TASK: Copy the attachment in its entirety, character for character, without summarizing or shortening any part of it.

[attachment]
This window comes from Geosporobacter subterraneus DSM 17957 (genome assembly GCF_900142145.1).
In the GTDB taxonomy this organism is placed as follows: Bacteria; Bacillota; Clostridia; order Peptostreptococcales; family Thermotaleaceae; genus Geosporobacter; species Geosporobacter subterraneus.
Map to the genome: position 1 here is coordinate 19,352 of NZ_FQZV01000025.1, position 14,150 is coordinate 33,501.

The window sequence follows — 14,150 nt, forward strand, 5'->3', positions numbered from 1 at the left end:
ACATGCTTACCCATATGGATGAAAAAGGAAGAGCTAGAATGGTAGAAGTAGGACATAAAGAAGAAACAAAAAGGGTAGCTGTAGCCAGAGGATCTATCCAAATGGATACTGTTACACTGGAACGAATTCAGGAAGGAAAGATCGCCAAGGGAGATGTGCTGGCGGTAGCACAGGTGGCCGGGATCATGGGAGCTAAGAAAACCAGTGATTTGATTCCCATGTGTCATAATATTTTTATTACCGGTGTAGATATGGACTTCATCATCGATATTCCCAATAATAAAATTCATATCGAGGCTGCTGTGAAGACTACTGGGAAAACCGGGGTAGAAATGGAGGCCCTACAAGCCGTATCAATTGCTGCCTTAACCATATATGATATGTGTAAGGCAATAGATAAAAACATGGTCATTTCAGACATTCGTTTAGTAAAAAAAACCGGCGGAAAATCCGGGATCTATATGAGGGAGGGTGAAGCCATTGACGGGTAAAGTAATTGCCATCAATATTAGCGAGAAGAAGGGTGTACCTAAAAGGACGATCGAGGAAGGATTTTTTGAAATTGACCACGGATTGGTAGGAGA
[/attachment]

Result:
This window comes from Geosporobacter subterraneus DSM 17957 (genome assembly GCF_900142145.1).
In the GTDB taxonomy this organism is placed as follows: Bacteria; Bacillota; Clostridia; order Peptostreptococcales; family Thermotaleaceae; genus Geosporobacter; species Geosporobacter subterraneus.
Map to the genome: position 1 here is coordinate 19,352 of NZ_FQZV01000025.1, position 14,150 is coordinate 33,501.

The window sequence follows — 14,150 nt, forward strand, 5'->3', positions numbered from 1 at the left end:
ACATGCTTACCCATATGGATGAAAAAGGAAGAGCTAGAATGGTAGAAGTAGGACATAAAGAAGAAACAAAAAGGGTAGCTGTAGCCAGAGGATCTATCCAAATGGATACTGTTACACTGGAACGAATTCAGGAAGGAAAGATCGCCAAGGGAGATGTGCTGGCGGTAGCACAGGTGGCCGGGATCATGGGAGCTAAGAAAACCAGTGATTTGATTCCCATGTGTCATAATATTTTTATTACCGGTGTAGATATGGACTTCATCATCGATATTCCCAATAATAAAATTCATATCGAGGCTGCTGTGAAGACTACTGGGAAAACCGGGGTAGAAATGGAGGCCCTACAAGCCGTATCAATTGCTGCCTTAACCATATATGATATGTGTAAGGCAATAGATAAAAACATGGTCATTTCAGACATTCGTTTAGTAAAAAAAACCGGCGGAAAATCCGGGATCTATATGAGGGAGGGTGAAGCCATTGACGGGTAAAGTAATTGCCATCAATATTAGCGAGAAGAAGGGTGTACCTAAAAGGACGATCGAGGAAGGATTTTTTGAAATTGACCACGGATTGGTAGGAGA